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Sherlock at home with old-world sleuthing | Delhi News No ratings yet.

Just when Covid-19 struck, private detective Rajesh Chaudhary (name changed) was approached by a woman employee of an IT firm in Gurugram. She wanted to find out if her boyfriend was cheating on her and she was ready to pay a premium for this information. Though not an unusual request, the problem was that the target was very well covered — a wealthy businessman from south Delhi who had PSOs accompanying him everywhere, there was a guard at residential entrance and he used iPhones.

A few days of stalking revealed that the target regularly visited his farmhouse at Satbari on the Delhi-Faridabad border and stayed there for the night. A few cars went in and out, but they were careful not to allow a tail. Chaudhary, therefore, decided to go old school. He sent in an ‘undercover’ agent, aka UC, posing as a job seeker. The agent met the guard a couple of times, pleading for a job and left his phone number behind. For two weeks, there was no communication. Then the phone rang and the UC was asked if he could come to the house immediately.
Apparently, the farmhouse caretaker had to rush to his home in Nepal and a replacement was needed urgently. Th e UC was offered the job and he ‘worked’ at the house for a little over two months and gathered details of the visitors, mainly women, who arrived late at night. He clicked pictures, enabling Chaudhary to submit a report to his client detailing the target’s various ‘affairs’.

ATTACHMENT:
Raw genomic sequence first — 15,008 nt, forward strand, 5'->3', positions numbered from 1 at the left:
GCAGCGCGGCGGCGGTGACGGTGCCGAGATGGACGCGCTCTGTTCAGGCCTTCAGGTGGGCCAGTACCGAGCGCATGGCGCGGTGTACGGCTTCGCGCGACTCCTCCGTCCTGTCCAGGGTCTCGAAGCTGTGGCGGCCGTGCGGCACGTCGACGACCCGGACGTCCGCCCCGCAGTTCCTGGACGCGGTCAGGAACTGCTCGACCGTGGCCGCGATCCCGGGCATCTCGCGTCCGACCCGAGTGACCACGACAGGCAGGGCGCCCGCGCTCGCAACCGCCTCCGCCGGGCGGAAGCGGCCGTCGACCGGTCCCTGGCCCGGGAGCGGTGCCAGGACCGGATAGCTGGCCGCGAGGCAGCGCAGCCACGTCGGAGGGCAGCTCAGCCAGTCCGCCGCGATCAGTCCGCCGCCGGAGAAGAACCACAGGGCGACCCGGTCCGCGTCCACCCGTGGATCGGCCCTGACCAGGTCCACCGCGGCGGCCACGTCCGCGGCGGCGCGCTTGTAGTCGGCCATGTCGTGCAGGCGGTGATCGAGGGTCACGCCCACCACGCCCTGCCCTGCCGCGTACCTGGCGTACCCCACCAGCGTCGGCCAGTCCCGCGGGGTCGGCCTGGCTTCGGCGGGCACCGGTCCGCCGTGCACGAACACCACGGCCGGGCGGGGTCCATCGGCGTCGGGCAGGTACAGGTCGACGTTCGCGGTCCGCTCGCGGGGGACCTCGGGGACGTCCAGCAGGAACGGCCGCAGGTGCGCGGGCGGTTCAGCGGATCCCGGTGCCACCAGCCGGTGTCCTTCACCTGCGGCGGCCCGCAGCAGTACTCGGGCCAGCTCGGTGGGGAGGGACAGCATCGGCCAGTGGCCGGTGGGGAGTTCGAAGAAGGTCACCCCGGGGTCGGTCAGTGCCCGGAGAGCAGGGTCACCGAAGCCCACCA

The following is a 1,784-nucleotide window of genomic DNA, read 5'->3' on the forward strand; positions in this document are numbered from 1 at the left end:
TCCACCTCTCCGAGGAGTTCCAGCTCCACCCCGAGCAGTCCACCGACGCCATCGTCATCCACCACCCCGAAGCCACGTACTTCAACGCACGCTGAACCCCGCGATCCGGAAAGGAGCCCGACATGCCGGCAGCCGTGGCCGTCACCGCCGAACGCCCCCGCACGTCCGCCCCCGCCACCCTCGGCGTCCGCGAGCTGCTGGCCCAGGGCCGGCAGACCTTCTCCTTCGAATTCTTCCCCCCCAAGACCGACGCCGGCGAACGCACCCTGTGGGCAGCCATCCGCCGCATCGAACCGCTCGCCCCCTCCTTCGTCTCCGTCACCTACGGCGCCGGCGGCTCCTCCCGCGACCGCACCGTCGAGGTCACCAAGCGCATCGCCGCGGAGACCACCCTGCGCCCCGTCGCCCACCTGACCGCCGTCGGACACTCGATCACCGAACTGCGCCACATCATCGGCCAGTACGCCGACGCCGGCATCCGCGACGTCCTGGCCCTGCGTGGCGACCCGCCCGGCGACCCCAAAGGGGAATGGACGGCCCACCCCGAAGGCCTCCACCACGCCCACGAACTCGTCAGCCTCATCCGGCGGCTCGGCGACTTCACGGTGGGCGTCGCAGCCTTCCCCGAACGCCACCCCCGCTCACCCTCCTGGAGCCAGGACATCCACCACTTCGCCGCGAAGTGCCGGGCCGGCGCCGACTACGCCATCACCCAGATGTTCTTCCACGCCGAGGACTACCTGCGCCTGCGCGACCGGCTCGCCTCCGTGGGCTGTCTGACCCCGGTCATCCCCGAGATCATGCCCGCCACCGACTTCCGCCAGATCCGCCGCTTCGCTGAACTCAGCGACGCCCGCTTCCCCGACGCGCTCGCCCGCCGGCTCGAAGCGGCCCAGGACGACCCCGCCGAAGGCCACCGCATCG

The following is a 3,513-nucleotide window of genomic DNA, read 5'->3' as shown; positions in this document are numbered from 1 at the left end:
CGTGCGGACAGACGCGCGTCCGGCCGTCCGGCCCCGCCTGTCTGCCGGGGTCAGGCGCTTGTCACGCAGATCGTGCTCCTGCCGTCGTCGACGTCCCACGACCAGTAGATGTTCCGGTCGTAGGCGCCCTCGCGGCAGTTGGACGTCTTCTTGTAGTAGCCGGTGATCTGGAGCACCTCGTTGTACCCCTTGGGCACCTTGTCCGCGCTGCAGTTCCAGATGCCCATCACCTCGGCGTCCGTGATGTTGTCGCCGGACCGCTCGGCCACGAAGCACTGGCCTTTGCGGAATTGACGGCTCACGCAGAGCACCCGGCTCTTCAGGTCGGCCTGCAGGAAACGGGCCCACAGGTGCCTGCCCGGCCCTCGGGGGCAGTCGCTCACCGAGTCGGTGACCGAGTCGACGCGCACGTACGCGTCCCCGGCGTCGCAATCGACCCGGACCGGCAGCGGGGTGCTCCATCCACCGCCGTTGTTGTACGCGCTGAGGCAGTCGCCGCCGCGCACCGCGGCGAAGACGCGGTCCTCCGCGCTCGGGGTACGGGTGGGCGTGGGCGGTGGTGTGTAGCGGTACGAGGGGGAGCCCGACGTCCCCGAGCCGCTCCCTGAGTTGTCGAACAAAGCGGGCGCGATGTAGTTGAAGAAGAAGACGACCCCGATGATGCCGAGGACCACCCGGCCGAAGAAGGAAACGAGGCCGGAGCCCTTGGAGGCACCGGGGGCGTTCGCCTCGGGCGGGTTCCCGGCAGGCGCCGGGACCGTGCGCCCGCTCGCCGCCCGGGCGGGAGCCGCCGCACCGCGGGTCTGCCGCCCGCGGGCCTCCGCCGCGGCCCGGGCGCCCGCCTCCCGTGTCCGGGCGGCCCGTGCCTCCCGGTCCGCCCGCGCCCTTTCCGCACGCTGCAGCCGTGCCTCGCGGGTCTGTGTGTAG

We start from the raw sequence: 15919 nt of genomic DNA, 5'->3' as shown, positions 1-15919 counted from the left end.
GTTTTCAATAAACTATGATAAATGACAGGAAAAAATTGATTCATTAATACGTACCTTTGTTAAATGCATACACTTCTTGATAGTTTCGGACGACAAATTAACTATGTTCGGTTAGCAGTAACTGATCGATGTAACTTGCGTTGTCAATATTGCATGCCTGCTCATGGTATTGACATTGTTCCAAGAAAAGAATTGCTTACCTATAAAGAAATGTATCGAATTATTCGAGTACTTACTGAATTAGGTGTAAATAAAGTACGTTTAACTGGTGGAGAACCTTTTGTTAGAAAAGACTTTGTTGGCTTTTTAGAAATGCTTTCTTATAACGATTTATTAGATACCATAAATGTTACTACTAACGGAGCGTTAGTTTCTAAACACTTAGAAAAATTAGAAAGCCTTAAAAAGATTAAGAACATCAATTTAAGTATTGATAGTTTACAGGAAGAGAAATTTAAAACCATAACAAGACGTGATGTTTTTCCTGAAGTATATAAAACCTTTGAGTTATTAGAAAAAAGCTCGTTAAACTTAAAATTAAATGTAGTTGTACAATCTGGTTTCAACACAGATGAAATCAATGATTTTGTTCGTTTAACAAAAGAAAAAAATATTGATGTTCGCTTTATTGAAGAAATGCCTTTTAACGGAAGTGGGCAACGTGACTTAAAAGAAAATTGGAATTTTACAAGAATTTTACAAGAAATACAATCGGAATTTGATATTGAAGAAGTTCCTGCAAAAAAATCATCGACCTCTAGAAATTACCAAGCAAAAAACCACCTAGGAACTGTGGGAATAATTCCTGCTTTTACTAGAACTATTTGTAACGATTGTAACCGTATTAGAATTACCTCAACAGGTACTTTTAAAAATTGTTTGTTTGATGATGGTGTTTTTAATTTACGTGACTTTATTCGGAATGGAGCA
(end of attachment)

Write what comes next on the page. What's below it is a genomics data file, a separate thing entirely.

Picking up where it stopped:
Today many sleuths allegedly resort to dubious and illegal measures, including illegally obtaining call detail records and WhatsApp locations of their targets. Recently, Delhi Police blew the lid off a racket involving detective agencies and policemen illegally obtaining and exchanging call detail records for their clients on August 8. In the days that followed, many people, including a policeman from Gujarat, were arrested. However, the traditional tactics of gathering information, like the one used by Chaudhary, is still favoured by most snoops.
TOI spoke to several detectives to learn how they conducted their business at a time when even police have to rely on technology. A large number of “detective agencies” have mushroomed in Delhi-NCR in the last few years. They even have an association called APDI (Association of Professional Detectives & Investigators). While the member fi rms number 186, the unofficial number of such agencies are pegged at around 3,000.
Rajeev Kumar, 54, has run City Intelligence for two decades. Underlining the importance of UCs, Kumar said that he had more than 60 of them on contract, paying them specific needs off cilents on a case-to Most detectives said they too relied on services of such agents as per a case’s requirement. Kumar agreed that information gathering was getting tougher by the day. “Earlier, residents of a locality knew each other so our detectives, posing as insurance agents, bank employees or surveyors, could collect details of the people. Now people are busy with themselves and don’t know what was happening in the neighbourhood and so information is scarce,” he explained.